Note: Planets are said to be “retrograde” when they appear to move backwards from our perspective on Earth. They are not actually moving backwards, or “the wrong way” as a friend of mine likes to say. And there is nothing “wrong” about retrogrades – it’s a normal planetary cycle. Retrograde periods help us to reassess and revisit areas of life that require more attention before we can move on with our lives, but for this reason they can be somewhat frustrating and demand attention.
Although Mars didn’t actually turn retrograde until January, its motion began to slow down in December 2011 marking the actual beginning of the retrograde period. From my observations and from a practical standpoint, retrogrades begin when the planetary movement slows down in anticipation of the retrograde turn, and end after the planet has turned direct and picks up steam again.
In my own world this has been a particularly problematic time, especially with both Mercury and Mars retrograde at the same time. While Mercury retrograde periods are rather frequent — usually we have four three-week periods in a year — Mars retro periods only occur every couple of years.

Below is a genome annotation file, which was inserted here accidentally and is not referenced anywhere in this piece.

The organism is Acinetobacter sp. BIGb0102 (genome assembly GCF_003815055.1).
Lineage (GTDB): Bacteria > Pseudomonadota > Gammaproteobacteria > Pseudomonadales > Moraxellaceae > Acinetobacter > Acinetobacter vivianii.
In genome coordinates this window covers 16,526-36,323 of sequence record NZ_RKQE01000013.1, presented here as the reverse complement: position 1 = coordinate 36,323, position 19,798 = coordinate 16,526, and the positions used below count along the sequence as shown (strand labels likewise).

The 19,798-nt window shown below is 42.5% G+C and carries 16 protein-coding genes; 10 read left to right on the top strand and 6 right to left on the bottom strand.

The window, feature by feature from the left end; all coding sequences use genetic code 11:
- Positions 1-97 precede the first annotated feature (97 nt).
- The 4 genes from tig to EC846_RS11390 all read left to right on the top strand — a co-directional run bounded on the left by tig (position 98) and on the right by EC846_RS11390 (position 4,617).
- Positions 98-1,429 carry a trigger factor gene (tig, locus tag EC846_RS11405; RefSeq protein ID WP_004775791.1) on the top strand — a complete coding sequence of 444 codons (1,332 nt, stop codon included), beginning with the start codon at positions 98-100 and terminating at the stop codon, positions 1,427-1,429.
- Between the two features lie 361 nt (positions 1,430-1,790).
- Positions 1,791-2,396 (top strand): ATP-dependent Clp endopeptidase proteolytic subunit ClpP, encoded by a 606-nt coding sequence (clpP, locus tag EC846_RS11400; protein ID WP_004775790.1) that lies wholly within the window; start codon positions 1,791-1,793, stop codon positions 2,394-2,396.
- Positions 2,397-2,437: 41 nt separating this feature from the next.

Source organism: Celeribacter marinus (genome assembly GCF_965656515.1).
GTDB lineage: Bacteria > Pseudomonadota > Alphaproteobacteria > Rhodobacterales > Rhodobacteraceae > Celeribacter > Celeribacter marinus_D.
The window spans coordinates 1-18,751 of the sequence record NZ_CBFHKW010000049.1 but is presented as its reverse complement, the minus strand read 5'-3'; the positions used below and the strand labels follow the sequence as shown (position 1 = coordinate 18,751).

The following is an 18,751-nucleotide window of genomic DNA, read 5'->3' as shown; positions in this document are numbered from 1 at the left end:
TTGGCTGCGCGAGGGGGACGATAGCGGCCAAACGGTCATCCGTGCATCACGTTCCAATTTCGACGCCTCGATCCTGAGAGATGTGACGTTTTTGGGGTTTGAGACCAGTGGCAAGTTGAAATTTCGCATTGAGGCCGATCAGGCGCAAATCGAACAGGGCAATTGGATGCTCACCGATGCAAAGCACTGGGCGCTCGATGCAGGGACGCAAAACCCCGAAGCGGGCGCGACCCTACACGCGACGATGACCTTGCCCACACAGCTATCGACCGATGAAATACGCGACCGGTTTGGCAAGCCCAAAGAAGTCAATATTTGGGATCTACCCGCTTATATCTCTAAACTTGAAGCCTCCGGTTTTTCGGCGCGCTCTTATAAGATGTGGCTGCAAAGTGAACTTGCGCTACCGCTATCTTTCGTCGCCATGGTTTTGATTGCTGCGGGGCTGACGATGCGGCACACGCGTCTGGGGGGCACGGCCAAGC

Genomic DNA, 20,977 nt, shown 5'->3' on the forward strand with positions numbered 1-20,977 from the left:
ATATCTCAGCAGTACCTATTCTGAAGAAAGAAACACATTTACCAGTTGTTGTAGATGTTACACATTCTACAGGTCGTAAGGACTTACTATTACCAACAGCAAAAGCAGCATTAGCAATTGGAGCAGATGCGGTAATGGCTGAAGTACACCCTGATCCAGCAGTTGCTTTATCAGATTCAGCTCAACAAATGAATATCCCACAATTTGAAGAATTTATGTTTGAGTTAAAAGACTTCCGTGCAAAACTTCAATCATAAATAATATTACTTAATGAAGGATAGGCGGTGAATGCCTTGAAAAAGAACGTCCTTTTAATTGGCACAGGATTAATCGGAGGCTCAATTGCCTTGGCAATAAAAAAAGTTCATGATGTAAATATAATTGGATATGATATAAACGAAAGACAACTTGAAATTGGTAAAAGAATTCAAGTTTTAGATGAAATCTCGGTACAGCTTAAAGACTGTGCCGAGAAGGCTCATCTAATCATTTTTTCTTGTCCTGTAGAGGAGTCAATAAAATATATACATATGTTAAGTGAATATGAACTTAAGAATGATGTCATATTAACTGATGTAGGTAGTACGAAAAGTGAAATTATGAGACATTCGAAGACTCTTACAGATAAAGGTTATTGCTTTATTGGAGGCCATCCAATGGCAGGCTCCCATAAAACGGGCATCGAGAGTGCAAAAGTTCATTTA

Managing these retrograde periods is rather like riding on a boat in choppy waters. If you allow your body to move with the waves you tend not to get seasick, but if you resist the movement of the water you can become very sick indeed. And even the most experienced of sailors can experience motion sickness if the rough waters continue for too long a period of time, and this is what many of us have experienced.
The stationary period of the Mars cycle begins April 13th and Mars turns direct on April 15th around 1 […]